Byli polscy robotnicy przymusowi w dzisiejszym krajobrazie pamięci. Prawie zapomnieni
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Former Polish forced laborers in today's landscape of memory. Nearly forgotten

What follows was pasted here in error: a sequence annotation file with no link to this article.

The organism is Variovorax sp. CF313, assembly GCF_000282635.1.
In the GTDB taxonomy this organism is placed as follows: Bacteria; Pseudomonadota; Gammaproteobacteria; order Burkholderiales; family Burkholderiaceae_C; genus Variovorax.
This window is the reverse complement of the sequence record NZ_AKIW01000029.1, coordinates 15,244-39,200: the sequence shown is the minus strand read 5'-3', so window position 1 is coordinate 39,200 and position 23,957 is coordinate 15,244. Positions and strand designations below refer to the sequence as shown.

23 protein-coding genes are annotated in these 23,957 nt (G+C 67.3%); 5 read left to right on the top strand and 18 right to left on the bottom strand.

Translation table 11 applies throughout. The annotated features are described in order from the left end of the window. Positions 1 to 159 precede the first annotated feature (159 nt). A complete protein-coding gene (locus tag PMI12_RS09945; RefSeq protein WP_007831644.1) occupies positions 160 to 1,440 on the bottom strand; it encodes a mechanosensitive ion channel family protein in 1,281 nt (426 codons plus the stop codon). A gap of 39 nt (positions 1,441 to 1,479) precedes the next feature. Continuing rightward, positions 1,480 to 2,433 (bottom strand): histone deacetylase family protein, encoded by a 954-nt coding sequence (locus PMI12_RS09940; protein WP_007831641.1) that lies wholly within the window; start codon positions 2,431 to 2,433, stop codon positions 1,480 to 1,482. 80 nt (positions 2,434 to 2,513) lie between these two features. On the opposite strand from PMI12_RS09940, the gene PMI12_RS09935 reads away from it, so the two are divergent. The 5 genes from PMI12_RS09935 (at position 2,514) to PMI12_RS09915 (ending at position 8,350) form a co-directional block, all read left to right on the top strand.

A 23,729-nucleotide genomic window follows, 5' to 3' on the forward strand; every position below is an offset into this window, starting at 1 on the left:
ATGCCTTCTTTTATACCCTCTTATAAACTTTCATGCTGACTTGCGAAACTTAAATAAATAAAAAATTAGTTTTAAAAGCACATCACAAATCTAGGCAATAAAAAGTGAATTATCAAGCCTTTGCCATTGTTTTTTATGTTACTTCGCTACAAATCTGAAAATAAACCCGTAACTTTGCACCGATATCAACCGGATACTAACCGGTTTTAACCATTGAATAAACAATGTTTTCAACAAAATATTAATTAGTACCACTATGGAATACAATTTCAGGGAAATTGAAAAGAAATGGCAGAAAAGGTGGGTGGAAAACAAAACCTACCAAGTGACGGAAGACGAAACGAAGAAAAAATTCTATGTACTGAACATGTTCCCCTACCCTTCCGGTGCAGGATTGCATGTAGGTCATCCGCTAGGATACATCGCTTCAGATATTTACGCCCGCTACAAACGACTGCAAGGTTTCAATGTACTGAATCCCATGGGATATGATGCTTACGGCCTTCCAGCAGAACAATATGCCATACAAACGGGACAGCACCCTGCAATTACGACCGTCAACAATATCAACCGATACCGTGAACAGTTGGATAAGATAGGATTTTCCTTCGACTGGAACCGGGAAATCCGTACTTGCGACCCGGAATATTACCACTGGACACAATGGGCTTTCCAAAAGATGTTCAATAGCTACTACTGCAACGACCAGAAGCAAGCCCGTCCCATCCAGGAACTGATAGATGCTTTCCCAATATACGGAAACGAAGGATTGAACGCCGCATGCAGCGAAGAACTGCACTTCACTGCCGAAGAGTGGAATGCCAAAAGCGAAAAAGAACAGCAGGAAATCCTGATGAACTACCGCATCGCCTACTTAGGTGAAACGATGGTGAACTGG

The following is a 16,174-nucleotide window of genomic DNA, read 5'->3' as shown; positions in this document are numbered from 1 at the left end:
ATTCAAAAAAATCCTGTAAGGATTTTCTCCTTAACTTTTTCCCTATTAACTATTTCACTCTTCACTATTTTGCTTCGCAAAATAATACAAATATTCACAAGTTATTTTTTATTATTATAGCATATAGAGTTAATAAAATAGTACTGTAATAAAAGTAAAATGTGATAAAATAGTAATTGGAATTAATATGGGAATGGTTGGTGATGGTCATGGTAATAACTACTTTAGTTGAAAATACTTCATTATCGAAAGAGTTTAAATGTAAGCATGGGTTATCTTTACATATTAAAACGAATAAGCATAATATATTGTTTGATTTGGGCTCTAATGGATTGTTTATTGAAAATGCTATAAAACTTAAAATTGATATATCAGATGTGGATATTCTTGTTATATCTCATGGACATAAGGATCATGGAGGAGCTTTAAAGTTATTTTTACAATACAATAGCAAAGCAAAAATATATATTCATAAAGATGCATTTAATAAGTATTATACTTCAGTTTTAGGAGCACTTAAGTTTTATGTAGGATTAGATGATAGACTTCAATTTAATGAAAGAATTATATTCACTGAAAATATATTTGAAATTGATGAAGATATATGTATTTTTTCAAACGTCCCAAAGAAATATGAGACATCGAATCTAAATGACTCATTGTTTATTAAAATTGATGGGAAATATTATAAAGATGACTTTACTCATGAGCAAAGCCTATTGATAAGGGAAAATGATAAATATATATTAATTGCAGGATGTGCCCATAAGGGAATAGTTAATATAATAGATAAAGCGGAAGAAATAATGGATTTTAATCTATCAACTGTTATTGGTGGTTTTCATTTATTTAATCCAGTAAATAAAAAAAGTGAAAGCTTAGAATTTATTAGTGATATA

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The article is an attempt to investigate the scale, form and scope of memory about forced laborers in the Polish symbolic landscape. Emphasis is placed on the analysis of monuments and plaques dedicated to former forced laborers. In the period of the Polish People’s Republic workers were a group of Second World War victims which was too common be given a special place in the collective memory of Poles. Only the creation of the Association of Poles – Victims of the Third Reich at the end of the 1980s opened the space for a symbolic commemoration of the deportation of Poles to forced labor in Germany. An opportunity to incorporate forced labor into the memory of the Second World War came with the debate on reparations from the German government at the beginning of the 21st century. In today’s Poland there are not many places dedicated to those nearly 3 million people who make up this specific group of victims of the German occupation of Poland. Numerous such places were established in the last few years, mainly as part of grassroots initiatives aimed at discovering the local history of a particular area. However, forced labor is still insufficiently present in the Polish memory of the Second World War.
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